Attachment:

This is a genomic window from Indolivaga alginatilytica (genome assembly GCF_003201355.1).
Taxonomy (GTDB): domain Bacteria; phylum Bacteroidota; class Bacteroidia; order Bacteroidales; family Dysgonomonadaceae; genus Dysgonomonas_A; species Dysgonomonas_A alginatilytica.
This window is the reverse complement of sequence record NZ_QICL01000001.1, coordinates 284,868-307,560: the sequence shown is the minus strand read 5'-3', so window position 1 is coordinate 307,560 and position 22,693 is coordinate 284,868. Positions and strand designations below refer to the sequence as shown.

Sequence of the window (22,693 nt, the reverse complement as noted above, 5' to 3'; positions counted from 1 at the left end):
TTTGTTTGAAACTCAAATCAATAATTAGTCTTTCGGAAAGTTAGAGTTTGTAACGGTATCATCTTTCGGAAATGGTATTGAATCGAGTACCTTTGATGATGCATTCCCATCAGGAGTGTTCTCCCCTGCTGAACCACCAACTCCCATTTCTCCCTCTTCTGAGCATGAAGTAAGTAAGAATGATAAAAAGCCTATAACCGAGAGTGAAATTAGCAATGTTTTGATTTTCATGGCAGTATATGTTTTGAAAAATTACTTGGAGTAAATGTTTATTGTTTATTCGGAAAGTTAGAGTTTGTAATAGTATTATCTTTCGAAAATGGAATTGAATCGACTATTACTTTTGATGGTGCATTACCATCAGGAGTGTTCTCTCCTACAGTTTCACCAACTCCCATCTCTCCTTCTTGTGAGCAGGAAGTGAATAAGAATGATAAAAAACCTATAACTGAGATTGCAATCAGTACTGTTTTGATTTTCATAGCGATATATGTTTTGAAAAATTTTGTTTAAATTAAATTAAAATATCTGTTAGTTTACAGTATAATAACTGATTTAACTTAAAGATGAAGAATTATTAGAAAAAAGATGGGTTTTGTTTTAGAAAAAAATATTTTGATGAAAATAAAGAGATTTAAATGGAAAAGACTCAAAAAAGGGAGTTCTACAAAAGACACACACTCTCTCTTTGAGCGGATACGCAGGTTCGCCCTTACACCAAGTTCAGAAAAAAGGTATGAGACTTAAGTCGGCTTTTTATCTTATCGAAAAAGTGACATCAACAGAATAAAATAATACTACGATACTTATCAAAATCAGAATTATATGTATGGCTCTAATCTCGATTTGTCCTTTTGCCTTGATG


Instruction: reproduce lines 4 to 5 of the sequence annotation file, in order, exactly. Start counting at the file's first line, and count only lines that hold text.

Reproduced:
Sequence of the window (22,693 nt, the reverse complement as noted above, 5' to 3'; positions counted from 1 at the left end):
TTTGTTTGAAACTCAAATCAATAATTAGTCTTTCGGAAAGTTAGAGTTTGTAACGGTATCATCTTTCGGAAATGGTATTGAATCGAGTACCTTTGATGATGCATTCCCATCAGGAGTGTTCTCCCCTGCTGAACCACCAACTCCCATTTCTCCCTCTTCTGAGCATGAAGTAAGTAAGAATGATAAAAAGCCTATAACCGAGAGTGAAATTAGCAATGTTTTGATTTTCATGGCAGTATATGTTTTGAAAAATTACTTGGAGTAAATGTTTATTGTTTATTCGGAAAGTTAGAGTTTGTAATAGTATTATCTTTCGAAAATGGAATTGAATCGACTATTACTTTTGATGGTGCATTACCATCAGGAGTGTTCTCTCCTACAGTTTCACCAACTCCCATCTCTCCTTCTTGTGAGCAGGAAGTGAATAAGAATGATAAAAAACCTATAACTGAGATTGCAATCAGTACTGTTTTGATTTTCATAGCGATATATGTTTTGAAAAATTTTGTTTAAATTAAATTAAAATATCTGTTAGTTTACAGTATAATAACTGATTTAACTTAAAGATGAAGAATTATTAGAAAAAAGATGGGTTTTGTTTTAGAAAAAAATATTTTGATGAAAATAAAGAGATTTAAATGGAAAAGACTCAAAAAAGGGAGTTCTACAAAAGACACACACTCTCTCTTTGAGCGGATACGCAGGTTCGCCCTTACACCAAGTTCAGAAAAAAGGTATGAGACTTAAGTCGGCTTTTTATCTTATCGAAAAAGTGACATCAACAGAATAAAATAATACTACGATACTTATCAAAATCAGAATTATATGTATGGCTCTAATCTCGATTTGTCCTTTTGCCTTGATG